Sonnet XI: I Promise

For Thou art she from whom my Manna flows
And Thou art she for whom I do exist
For Thee I have become a hedonist
For Thee Mine own Desire always grows

For Thou art She from whom my Love arose
And Thou art She with whom I do entwist
For Thee I live with Joy from tryst to tryst
For Thee I Write all Poetry and Prose

For Thee I undertake the mundane world
For Thee I go about my daily deeds
For Thee I show my inner self unfurled
For Thee I set aside all other needs

For Thee I Undertake the Pain to Learn
And Thee To Whom I Someday Will Return

This sonnet is part of a short sequence; click here to read it all:

Intro 11: Signature

When I think back through
Those many decades behind us,
I feel lucky and quite foolish
For as each passed by,
It made much more clear
That there was no circumstance
So burdensome that it should keep us
From the place, from the one,
Where we, both of us,

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Sonnet X: Sister

But cleft in twain my heart still yearns for thee;
I yearn to see the magic of thy smile;
I long to hear and see the dreams which we
Have always manifested; all the while

Denying to our other worlds the fact
That this discreet perfection had a name.
It lived, in every thought and deed and act
Which in our lives the other would proclaim.

It cannot be enough to kiss and hold;
For it is thee with whom I am in love.
I love not even life as much as thee.

I only dream of when I may behold
My sweet companion–whom I hold above
All earthly deeds–this sister who loves me.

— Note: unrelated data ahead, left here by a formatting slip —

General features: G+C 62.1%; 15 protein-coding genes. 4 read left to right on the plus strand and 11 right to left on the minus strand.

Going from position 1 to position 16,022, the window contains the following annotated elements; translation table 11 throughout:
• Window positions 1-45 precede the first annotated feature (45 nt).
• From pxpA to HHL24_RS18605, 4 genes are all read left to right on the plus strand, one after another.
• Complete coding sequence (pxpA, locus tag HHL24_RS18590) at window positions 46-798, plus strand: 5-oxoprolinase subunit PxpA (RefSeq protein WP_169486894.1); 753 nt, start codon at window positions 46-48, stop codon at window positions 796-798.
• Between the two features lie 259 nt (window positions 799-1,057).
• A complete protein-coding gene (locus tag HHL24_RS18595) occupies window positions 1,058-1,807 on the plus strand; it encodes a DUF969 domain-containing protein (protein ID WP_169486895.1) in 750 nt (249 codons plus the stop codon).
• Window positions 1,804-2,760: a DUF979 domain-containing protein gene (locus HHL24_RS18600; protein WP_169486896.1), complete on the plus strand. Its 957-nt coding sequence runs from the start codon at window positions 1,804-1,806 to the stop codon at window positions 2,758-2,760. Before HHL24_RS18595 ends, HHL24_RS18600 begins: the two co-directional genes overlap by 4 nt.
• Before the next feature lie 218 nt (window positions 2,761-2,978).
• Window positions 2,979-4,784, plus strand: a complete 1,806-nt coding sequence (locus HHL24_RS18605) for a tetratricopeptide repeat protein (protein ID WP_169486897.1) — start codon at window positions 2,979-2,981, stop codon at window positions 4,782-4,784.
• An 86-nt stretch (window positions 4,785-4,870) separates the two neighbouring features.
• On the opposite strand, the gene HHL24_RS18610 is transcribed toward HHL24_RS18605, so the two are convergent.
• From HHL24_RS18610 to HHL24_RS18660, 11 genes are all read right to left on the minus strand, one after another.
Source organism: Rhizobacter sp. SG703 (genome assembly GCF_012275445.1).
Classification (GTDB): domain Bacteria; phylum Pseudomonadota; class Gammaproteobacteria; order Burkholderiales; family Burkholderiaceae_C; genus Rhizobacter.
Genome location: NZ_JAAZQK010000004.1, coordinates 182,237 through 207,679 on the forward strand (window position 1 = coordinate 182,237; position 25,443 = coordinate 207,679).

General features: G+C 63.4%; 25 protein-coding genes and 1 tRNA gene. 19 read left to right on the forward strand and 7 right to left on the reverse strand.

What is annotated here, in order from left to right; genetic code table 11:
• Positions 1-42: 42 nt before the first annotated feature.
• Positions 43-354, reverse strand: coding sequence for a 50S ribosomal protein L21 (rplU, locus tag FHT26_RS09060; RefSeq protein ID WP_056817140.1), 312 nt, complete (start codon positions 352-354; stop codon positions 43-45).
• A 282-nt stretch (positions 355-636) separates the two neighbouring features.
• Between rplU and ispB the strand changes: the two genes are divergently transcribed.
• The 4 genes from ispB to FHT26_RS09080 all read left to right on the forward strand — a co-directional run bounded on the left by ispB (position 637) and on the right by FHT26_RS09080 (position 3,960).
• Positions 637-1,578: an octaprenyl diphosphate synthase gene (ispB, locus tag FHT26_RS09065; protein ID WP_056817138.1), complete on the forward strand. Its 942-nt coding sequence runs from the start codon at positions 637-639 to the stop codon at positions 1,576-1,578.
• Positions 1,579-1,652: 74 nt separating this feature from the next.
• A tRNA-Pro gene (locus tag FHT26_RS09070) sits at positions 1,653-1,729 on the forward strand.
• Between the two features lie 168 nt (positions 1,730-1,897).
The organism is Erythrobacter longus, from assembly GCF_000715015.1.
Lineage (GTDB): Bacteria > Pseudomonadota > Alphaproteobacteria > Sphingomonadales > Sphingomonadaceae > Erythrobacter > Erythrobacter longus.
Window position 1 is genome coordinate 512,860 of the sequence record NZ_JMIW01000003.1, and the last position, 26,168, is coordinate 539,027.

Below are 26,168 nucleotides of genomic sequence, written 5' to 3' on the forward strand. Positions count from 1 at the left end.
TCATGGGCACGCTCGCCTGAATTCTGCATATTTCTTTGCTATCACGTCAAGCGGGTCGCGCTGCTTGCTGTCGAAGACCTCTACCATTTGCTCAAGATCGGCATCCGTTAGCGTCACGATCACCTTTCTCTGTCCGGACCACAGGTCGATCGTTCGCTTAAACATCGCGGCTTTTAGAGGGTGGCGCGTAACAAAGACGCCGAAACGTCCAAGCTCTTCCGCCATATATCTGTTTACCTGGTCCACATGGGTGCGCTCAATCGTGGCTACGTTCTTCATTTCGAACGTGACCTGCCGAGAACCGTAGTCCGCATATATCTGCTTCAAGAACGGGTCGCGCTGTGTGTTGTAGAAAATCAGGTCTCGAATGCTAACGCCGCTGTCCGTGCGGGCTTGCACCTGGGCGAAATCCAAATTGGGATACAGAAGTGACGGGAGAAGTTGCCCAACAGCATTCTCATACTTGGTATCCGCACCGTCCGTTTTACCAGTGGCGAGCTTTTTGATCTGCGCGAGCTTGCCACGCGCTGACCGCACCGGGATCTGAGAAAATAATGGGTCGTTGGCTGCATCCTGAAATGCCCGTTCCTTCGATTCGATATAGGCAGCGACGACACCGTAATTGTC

This sonnet is part of a short sequence; click here to read it all:

Intro 10: Bound

With thee
Closer wert thou,
Yet as a sister,
So hast thou ever been:
All our lives, protected us
With this sweet forever of thine.

Sonnet IX: Extremes

Can aught unite this nature’s pain and grace?
Can any magic unify these twain?
I wish to see the ending of this pain
Which lives eternal on thine ivory face.

Shall magic oversee to interlace
These two divergent themes which so profane
This wonderful ideal of our demesne
To depths of most unbearable disgrace.

My sister, will it ever be that I
Will have thee someday for my very own?
Or is this fantasy to justify
This perfect world which we have overthrown.

What kind of fools were we who ran away
From that which still we hope to have someday?

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Sonnet VIII: For Thy Rest

I would now that I might have been thy bed.
So dark a night it was that wouldst thou sleep
And, weary, rest–a child in my keep–
Upon my breast thy fair and frightened head.

And calm, indeed, to sleep as I have said:
No want or need forgotten whilst thou weep’
To heal thy soul. A drink of comfort, deep,
Would make thee whole again, my child, instead

Of being broke; to smile for me again
When next thou woke‘, and look into mine eyes;
And I would see my Sister gazing up
To smile at me–a smile I would prize
Above all pleasure. For, devoid of pain,
Would grace and measure ever fill her cup.

This sonnet is part of a short sequence; click here to read it all: